James Soong gives recognition to Taiwan president's cross-strait stance

Veteran Taiwanese politician suggests ‘four insistences, four securities’ in dealing with China

People First Party Chairman James Soong. 

People First Party Chairman James Soong.  (CNA photo)

TAIPEI (Taiwan News) — After attending Taiwan President Tsai Ing-wen's (蔡英文) inauguration ceremony Wednesday morning (May 20), People First Party (PFP) Chairman James Soong (宋楚瑜) said he stands in accordance with Tsai's cross-strait stance and that the island nation cannot surrender its freedom and democracy to China.

Following Tsai's reaffirmation that the Taiwanese will not accept the "one country, two system" formula proposed by Beijing, Soong took to Facebook to share his take on the growing complexity of the relationship between Taiwan and China. He congratulated Tsai on her reelection, while emphasizing that Taiwan must continue to move forward regardless of which political party is in charge.

Soong said he respects the country's democratic system and that the Tsai administration and the Taiwanese public have done an incredible job in containing the spread of the coronavirus. He also expressed hope that the government could lead Taiwan out of the current economic gloom, reported New Talk.

In response to the four words — peace, parity, democracy, and dialogue — that Tsai reiterated during her inaugural address, Soong said he wanted to remind Tsai of the importance of the "four insistences, four securities" principle that should also be followed when dealing with cross-strait matters.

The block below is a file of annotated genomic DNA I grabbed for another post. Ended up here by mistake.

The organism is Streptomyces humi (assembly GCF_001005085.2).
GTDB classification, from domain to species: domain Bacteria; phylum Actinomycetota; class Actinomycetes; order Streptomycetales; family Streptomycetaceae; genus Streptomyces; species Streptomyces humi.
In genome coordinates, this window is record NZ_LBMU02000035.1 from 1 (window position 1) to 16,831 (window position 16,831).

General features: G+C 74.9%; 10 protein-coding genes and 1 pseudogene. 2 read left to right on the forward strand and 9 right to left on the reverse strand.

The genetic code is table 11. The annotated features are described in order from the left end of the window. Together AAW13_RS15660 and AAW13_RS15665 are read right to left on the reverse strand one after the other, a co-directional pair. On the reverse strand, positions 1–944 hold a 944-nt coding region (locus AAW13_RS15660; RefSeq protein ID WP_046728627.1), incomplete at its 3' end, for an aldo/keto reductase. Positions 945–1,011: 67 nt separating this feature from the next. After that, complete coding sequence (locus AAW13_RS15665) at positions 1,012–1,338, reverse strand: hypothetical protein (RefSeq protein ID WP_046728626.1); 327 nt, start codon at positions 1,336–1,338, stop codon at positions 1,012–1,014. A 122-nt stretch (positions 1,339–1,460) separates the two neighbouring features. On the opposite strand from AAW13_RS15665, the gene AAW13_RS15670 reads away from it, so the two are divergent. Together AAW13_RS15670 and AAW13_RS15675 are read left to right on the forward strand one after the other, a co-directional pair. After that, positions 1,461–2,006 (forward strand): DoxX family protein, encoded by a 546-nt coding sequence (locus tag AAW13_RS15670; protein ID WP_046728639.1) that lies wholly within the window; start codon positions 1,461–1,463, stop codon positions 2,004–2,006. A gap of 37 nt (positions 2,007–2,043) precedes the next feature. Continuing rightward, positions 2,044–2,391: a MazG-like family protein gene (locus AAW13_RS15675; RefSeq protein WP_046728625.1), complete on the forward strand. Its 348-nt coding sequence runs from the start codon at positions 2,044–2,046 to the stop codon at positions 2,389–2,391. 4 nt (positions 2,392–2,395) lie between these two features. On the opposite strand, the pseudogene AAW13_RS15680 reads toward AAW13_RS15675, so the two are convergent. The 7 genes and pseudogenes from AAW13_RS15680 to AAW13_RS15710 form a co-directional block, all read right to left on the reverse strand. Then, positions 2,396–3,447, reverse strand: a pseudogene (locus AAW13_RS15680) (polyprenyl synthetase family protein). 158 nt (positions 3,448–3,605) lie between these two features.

The veteran politician explained that the four insistences refer to insistences on Taiwan's country status, democratic values, self-governance, and the autonomy of the Taiwanese people. As for the four securities, he said the Taiwanese government should ensure its financial security, international security, military security, and the everyday security of its people.

Soong said he believes transnational collaboration will continue as a trend after the pandemic and that the Tsai administration is responsible for creating more opportunities to expose Taiwan to the world. He emphasized that developments in cross-strait relations will determine the fate of the island nation, so the ruling Democratic Progressive Party (DPP) as well as all of its opposition should treat the matter with caution and seriousness, reported Liberty Times.

James Soong (left) attends presidential inauguration ceremony May 20. (CNA photo)